We did not do much of recommended tourist places, but we made it to the Chatuchak weekend market. Ari is about 30 minutes walk from it. On a relatively early Saturday morning we left Ari to head towards North. At the beginning it felt windy and even chilly, a big surprise from humid and hot Bangkok. But soon after we realised that it was very temporary. After 15 minutes walk, we were soaking wet. We were still early, as some of the shops were just about to open. The perfect timing, if you ask me. Only few other tourists and a little of locals. Stijn was up for updating his wardrobe. That was our main focus. We saw some nice shops, some, that were very specifically targeted (hippy outfits and gangsta-rappers’ wear being the most popular), some were beyond any quality standards, but extremely cheap. We found a pair of short, a shirt and a T-shirt for Stijn. He is now ready for Chinese New Year celebration in Vietnam. Not too bad for a shopping day. After 3 hours of systematically browsing through the alleys of the weekend market we were exhausted and gave in for one of those foot massages offered in the market. Sitting in the comfy chair in an Air conditioned corner separated from the rest of the market with a plastic curtain, relaxing while rest of the market is sweating out and struggling with their purchases. After the massage we were too relaxed to stay in the market that was getting too crowded and hot. We found the first exit and took a train back to our flat, where we could put AC on.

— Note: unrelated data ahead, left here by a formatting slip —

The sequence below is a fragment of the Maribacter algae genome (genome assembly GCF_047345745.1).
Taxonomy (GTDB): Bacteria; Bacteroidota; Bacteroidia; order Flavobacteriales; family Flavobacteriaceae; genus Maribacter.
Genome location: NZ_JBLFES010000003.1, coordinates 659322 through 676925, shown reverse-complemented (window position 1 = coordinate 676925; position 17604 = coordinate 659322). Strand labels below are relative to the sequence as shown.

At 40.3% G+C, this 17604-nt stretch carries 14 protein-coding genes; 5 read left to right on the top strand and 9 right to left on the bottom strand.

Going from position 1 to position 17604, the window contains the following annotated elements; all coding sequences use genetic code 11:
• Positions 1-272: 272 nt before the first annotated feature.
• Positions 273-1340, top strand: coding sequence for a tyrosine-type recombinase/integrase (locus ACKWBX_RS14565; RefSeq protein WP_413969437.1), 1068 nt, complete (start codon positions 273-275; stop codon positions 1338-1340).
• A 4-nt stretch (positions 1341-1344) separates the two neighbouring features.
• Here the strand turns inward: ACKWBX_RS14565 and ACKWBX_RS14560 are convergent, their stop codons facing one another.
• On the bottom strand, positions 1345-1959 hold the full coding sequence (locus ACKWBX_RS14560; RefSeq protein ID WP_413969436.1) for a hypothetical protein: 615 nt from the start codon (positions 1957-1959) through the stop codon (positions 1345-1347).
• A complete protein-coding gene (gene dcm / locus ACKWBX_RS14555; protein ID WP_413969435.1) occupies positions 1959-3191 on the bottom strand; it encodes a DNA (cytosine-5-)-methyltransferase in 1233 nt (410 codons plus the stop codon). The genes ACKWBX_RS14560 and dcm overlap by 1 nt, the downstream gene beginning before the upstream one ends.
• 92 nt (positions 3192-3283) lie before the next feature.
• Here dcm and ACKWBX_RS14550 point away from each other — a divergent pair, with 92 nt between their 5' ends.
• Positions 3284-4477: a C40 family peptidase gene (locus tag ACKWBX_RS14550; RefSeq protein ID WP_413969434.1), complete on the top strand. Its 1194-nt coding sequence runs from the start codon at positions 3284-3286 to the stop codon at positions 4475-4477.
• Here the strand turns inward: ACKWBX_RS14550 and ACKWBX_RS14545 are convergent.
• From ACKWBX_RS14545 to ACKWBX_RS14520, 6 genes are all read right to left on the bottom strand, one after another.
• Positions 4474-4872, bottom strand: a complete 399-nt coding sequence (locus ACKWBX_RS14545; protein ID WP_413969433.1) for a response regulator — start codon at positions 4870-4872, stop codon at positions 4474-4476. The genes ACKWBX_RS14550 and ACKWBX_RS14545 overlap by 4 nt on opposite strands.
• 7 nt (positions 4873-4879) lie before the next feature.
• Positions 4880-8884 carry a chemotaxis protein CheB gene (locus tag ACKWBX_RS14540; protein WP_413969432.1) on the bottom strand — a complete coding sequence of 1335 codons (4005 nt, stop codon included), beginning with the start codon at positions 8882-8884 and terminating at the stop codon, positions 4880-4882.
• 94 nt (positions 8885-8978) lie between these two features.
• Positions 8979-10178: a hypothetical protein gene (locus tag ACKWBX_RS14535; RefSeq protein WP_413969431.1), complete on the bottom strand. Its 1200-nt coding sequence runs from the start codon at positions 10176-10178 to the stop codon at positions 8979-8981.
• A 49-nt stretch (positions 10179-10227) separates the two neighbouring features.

The city from above
Stijn took me to bar Cloud 47, one of the freely accessible bars located at one of the top floors in one of the countless skyscrapers of Bangkok. The afternoon was slightly clouded, the perfect condition for a cocktail at sunset, watching over the skyline of Bangkok. We paid for the view with having few pricy cocktails, at least they were good. All there rest were the beautiful things you can see only from above, and some very charming architecture. My favourite is a dusty pink skyscraper.
The cocktails seemed to do the trick and make me hungry. A street food vendor with a little grill and an arsenal with little meat kebabs on sticks, marinated in sweet sticky, fragrant sauce, was selling his good just close by the building of Cloud 47. I had spotted him before. The nice smell had already seduced my senses before. After the aperitif, I could not resist anymore. We got each a stick with chicken meat. And it was so good, that both of us got another one. We did not do much of street food in Bangkok. Simply because we were not on the streets that much. We had a noodle soup with all kind of varieties of fried meat and seafood products (undefinable thought). It was not my favourite dish, but not too bad either. I got a freshly squeezed pomegranate juice once. We were meaning to try out the seafood truck that was trending so much on Foursquare and was located about 200 m from our condo, but we ended up having too little evenings during our stay.